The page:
Togo shuts Internet access as anti-government protests gather momentum

Togolese authorities blocked Internet access on Thursday as opponents of President Faure Gnassingbe marched for a second day against his family’s 50-year rule.

Hundreds of protesters began marching from the opposition stronghold of Be towards a meeting in central Lome with police officers walking calmly besides them, a witness said.

The scale of this week’s protests, which the opposition says were attended by hundreds of thousands of people, represent the biggest challenge to Gnassingbe’s rule since the aftermath of his ascension to power in 2005.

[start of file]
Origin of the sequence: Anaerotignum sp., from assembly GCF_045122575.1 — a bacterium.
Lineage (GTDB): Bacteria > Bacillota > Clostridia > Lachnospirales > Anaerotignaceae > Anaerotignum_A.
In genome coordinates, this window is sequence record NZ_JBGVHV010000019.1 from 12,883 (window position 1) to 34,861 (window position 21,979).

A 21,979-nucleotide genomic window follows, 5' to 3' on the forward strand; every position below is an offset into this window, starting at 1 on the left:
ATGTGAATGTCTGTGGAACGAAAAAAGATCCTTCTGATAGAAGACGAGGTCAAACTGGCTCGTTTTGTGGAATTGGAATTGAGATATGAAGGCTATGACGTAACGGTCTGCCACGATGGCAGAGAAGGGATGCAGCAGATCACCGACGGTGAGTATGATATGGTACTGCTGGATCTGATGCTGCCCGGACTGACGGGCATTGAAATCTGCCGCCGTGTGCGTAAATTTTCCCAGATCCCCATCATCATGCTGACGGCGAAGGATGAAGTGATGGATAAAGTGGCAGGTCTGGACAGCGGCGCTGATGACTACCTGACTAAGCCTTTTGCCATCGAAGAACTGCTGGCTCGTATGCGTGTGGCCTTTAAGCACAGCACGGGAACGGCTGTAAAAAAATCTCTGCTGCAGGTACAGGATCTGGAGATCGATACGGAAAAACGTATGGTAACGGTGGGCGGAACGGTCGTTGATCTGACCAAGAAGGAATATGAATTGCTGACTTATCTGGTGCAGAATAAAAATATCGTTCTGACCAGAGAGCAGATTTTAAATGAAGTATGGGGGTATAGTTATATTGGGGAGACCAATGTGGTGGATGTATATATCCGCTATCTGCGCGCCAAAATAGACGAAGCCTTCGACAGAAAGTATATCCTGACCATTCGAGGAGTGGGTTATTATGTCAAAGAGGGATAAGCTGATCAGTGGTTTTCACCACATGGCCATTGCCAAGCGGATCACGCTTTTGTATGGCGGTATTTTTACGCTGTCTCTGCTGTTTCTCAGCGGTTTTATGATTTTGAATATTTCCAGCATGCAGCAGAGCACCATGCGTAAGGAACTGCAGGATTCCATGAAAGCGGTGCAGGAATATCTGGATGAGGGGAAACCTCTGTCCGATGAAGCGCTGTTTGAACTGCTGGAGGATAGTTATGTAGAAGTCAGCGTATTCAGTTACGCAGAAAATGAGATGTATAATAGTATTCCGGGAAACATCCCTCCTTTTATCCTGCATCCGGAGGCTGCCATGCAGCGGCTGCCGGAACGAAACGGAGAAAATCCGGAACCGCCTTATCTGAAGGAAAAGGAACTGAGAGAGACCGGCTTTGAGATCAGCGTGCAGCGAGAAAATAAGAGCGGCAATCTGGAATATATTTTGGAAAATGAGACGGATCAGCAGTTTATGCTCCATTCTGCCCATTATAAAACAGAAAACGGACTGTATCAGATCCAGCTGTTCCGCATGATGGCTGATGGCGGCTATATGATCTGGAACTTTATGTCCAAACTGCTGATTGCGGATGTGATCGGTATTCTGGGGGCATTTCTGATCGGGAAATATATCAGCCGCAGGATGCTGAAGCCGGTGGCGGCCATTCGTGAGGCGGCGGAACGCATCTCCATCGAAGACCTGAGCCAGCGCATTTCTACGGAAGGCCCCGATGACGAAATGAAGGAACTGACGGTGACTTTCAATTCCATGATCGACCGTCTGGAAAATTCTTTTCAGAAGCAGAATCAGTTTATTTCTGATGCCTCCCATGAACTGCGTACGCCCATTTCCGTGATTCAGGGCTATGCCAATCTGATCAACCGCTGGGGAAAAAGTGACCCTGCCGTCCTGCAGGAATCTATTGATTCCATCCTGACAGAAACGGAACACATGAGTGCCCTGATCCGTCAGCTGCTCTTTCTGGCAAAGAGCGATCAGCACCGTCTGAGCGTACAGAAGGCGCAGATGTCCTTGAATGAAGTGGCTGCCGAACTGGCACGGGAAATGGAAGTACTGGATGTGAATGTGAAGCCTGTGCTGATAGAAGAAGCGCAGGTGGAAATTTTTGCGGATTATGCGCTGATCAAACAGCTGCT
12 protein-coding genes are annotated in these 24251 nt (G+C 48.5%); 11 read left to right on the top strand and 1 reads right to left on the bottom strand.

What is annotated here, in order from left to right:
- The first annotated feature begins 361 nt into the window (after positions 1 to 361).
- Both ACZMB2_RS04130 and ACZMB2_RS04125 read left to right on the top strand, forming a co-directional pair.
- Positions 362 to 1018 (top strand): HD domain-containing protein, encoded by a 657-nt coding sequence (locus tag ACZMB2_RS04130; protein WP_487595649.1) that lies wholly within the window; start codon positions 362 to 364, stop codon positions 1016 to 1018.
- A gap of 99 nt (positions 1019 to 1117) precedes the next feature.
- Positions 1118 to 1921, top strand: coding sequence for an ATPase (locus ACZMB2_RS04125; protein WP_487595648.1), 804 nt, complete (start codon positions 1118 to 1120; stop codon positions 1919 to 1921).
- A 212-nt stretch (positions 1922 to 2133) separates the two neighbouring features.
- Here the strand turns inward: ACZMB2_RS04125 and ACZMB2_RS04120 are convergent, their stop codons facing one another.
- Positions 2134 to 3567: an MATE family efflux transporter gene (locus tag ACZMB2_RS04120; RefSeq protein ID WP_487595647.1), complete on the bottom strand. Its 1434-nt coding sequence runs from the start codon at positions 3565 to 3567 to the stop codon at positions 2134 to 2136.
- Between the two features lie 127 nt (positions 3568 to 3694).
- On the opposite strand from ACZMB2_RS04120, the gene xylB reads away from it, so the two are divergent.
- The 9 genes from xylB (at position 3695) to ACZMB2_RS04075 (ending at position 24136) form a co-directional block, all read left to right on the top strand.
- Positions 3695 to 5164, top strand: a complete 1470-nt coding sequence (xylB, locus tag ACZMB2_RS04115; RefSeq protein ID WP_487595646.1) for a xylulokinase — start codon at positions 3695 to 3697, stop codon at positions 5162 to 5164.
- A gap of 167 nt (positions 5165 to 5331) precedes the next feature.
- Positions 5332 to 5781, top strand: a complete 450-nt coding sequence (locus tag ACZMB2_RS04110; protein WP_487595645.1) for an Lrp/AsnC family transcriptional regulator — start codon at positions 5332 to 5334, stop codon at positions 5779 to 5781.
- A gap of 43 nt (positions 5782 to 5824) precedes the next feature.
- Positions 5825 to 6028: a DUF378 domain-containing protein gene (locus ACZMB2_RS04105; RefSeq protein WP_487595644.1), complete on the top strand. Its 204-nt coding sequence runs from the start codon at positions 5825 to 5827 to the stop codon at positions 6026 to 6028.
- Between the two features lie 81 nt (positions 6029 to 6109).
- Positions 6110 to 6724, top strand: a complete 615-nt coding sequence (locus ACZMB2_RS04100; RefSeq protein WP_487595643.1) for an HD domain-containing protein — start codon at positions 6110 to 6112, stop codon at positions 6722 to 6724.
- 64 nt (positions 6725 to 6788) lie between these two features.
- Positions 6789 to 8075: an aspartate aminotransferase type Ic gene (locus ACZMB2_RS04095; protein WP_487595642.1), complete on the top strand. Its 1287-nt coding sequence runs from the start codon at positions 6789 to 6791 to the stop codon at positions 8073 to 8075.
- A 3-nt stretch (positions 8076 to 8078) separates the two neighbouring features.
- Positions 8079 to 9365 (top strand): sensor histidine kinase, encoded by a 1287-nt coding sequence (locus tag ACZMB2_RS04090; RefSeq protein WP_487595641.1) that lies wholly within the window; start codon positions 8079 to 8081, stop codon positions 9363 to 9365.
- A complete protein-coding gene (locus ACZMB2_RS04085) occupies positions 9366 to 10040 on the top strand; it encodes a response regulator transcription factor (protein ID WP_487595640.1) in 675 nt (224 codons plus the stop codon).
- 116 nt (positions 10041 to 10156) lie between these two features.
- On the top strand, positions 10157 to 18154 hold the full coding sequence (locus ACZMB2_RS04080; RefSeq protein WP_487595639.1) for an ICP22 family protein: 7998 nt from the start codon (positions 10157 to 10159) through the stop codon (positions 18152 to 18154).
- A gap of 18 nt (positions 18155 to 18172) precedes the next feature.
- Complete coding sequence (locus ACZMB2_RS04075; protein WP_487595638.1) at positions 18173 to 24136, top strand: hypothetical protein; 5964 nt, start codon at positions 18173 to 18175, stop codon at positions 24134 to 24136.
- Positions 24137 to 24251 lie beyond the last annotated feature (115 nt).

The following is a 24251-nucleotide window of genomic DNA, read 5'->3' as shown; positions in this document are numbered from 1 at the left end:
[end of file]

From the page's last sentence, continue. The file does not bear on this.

In the past, security forces have violently suppressed protests, killing at least two people during an opposition march in August and hundreds after a contested election in 2005.

U.S.-based company Dyn, which monitors the Internet, said traffic dropped off at 0900 GMT in what critics say was a move by the government to suppress protests as other African incumbents have done. Residents said that text messages had also been blocked.

The communications minister could not immediately be reached for comment on the cuts. Analysts say he may find himself isolated amid growing criticism of autocratic rule in West Africa. Read full report here.